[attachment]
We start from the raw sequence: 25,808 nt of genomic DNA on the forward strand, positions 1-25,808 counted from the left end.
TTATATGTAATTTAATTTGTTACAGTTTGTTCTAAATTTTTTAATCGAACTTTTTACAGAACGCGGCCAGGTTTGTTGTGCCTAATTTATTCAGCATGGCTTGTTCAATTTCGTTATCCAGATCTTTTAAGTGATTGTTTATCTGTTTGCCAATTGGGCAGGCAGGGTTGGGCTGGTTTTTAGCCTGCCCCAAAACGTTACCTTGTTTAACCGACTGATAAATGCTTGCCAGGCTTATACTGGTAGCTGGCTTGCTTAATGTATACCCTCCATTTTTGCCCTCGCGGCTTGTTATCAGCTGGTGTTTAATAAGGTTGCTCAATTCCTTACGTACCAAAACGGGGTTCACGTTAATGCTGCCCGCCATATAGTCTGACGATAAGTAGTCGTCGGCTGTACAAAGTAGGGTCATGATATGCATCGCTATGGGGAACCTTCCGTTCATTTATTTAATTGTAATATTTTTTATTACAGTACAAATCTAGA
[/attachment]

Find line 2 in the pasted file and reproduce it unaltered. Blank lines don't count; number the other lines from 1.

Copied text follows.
TTATATGTAATTTAATTTGTTACAGTTTGTTCTAAATTTTTTAATCGAACTTTTTACAGAACGCGGCCAGGTTTGTTGTGCCTAATTTATTCAGCATGGCTTGTTCAATTTCGTTATCCAGATCTTTTAAGTGATTGTTTATCTGTTTGCCAATTGGGCAGGCAGGGTTGGGCTGGTTTTTAGCCTGCCCCAAAACGTTACCTTGTTTAACCGACTGATAAATGCTTGCCAGGCTTATACTGGTAGCTGGCTTGCTTAATGTATACCCTCCATTTTTGCCCTCGCGGCTTGTTATCAGCTGGTGTTTAATAAGGTTGCTCAATTCCTTACGTACCAAAACGGGGTTCACGTTAATGCTGCCCGCCATATAGTCTGACGATAAGTAGTCGTCGGCTGTACAAAGTAGGGTCATGATATGCATCGCTATGGGGAACCTTCCGTTCATTTATTTAATTGTAATATTTTTTATTACAGTACAAATCTAGA